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True North expected to trigger campaign for NHL season tickets

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WINNIPEG - Time to put up or shut up.

The next time we hear from True North Sports and Entertainment it likely won’t be to announce the return of the NHL to our city but will instead be a call for Winnipeggers to demonstrate their ability to support an NHL team.

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Does this city want an NHL franchise and is it willing to pay for it? Are Winnipeggers willing to buy tickets at NHL prices with a long-term financial commitment?

A Winnipeg franchise is not a guaranteed economic success in the minds of many NHL types and it’s a certainty the league’s board of governors will tell True North, should they get to the point where they are prepared to relocate to Winnipeg, to go to its constituents and ask for a vote of confidence.

Such a cash call could come as early as next week.

True North, in order to satisfy the board of governors, will likely ask Winnipeggers to commit to purchasing season tickets for a minimum of three seasons.

It’s unknown how long the community will have to respond but count on a week to sell the vast majority of the MTS Centre’s 15,000 seats.

A poor response from the community would likely scuttle True North’s attempt to land an NHL franchise.

"There is nothing in the constitution on this," said NHL deputy commissioner Bill Daly in an email to the Free Press on Thursday. "Certainly, one of the things the board has to have satisfied is that the market is capable of supporting an NHL team at NHL prices. But that can be done in a variety of ways, depending on the market. There is no one ‘cookie cutter’ approach here."

It’s believed the NHL and True North are working on a deal for partners Mark Chipman and David Thomson to purchase the Phoenix Coyotes from the league should the NHL fail to conclude a deal to keep the team in Arizona.

The NHL bought the team out of bankruptcy in 2009 and has been trying to sell it ever since. The league appears to be at an impasse in Arizona with no buyer willing to pay their asking price of $170 million to keep the team in Glendale, Ariz., at Arena.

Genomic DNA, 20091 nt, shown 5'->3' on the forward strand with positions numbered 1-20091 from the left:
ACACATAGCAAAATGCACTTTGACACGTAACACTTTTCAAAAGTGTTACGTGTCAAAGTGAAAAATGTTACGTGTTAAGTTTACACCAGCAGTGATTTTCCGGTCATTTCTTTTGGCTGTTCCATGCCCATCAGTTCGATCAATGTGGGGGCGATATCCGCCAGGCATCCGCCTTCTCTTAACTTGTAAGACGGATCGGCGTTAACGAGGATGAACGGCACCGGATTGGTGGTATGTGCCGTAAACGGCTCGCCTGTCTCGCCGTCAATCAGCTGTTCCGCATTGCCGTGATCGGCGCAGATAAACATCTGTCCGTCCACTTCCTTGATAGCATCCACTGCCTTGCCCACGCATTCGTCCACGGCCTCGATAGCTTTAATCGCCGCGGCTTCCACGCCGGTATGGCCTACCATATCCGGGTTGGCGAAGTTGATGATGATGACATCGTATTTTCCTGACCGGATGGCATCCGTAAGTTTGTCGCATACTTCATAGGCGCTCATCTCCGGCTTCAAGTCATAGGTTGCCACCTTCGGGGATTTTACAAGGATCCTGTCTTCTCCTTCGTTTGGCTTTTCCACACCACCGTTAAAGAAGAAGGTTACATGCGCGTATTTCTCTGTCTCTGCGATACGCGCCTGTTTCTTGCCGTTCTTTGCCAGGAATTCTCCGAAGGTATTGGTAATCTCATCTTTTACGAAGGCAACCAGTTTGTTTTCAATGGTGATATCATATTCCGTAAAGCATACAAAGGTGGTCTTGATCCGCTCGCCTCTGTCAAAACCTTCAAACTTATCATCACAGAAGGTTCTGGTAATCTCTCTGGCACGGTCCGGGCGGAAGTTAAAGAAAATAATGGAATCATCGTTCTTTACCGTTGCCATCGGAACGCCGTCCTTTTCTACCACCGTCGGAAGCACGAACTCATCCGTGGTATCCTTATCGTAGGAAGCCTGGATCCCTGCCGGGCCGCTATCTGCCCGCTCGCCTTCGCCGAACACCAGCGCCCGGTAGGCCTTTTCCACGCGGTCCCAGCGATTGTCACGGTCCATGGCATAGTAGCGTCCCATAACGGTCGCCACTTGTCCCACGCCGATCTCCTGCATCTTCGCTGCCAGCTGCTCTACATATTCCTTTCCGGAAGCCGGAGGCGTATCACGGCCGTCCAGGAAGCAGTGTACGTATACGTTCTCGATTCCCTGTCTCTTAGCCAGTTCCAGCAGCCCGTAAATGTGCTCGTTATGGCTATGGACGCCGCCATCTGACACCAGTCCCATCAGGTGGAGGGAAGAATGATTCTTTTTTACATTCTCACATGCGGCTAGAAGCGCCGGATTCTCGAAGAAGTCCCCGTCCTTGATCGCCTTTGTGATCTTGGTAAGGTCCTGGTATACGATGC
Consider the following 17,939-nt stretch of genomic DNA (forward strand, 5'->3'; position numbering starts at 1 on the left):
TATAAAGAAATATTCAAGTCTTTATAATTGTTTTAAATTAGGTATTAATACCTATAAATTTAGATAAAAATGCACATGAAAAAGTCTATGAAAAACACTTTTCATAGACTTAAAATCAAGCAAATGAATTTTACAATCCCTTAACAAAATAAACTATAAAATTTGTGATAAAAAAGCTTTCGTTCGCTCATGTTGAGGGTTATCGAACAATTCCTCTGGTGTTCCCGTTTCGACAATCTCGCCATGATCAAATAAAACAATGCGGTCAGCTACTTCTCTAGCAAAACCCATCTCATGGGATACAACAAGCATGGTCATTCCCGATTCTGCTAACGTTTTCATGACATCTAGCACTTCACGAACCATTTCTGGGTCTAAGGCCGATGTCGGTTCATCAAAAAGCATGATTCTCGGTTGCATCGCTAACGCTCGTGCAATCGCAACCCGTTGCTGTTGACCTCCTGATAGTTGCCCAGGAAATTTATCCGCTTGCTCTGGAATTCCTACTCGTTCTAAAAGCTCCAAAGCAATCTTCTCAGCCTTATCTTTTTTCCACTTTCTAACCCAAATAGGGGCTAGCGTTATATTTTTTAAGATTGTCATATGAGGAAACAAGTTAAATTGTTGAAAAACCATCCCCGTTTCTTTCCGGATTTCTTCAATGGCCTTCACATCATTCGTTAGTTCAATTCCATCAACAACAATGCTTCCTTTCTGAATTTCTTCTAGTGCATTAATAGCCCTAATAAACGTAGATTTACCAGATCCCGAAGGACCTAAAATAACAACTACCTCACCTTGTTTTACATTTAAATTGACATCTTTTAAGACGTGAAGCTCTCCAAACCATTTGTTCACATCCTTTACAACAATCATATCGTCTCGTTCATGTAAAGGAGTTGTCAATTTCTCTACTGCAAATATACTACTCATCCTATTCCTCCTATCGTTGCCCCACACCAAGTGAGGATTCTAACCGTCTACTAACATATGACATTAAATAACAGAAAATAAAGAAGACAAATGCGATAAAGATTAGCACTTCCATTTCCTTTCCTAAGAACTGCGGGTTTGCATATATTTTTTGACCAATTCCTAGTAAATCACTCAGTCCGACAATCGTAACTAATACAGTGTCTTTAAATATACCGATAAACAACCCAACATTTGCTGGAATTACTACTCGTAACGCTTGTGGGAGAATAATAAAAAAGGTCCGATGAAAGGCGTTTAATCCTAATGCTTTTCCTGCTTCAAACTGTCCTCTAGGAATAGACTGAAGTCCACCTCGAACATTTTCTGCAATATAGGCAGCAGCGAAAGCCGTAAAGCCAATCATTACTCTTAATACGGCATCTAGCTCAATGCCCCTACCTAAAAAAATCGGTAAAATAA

Chipman and Thomson are prepared to meet the NHL’s asking price and move the team to Winnipeg to play out of the MTS Centre.

The league has been working with Chicago businessman Matthew Hulsizer to keep the team in Glendale but the deal has stalled. The NHL has been patient but appears close to imposing a deadline on the transaction or moving on altogether.

For Winnipeg, the moment of truth may be close at hand.

There will likely be only one crack at gaining an NHL franchise and no time for hesitation if the city truly wants its beloved Jets or an NHL team of another name.

The bald truth of the matter is we are viewed as failures in the NHL boardroom and will have to prove otherwise before they determine that we can be welcomed back into the world’s finest hockey league.

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About Gary Lawless

Gary Lawless is the Free Press sports columnist and co-host of the Hustler and Lawless show on TSN 1290 Winnipeg and
Lawless began covering sports as a rookie reporter at The Chronicle-Journal in Thunder Bay after graduating from journalism school at Durham College in Ontario.
After a Grey Cup winning stint with the Toronto Argonauts in the communications department, Lawless returned to Thunder Bay as sports editor.
In 1999 he joined the Free Press and after working on the night sports desk moved back into the field where he covered pro hockey, baseball and football beats prior to being named columnist.

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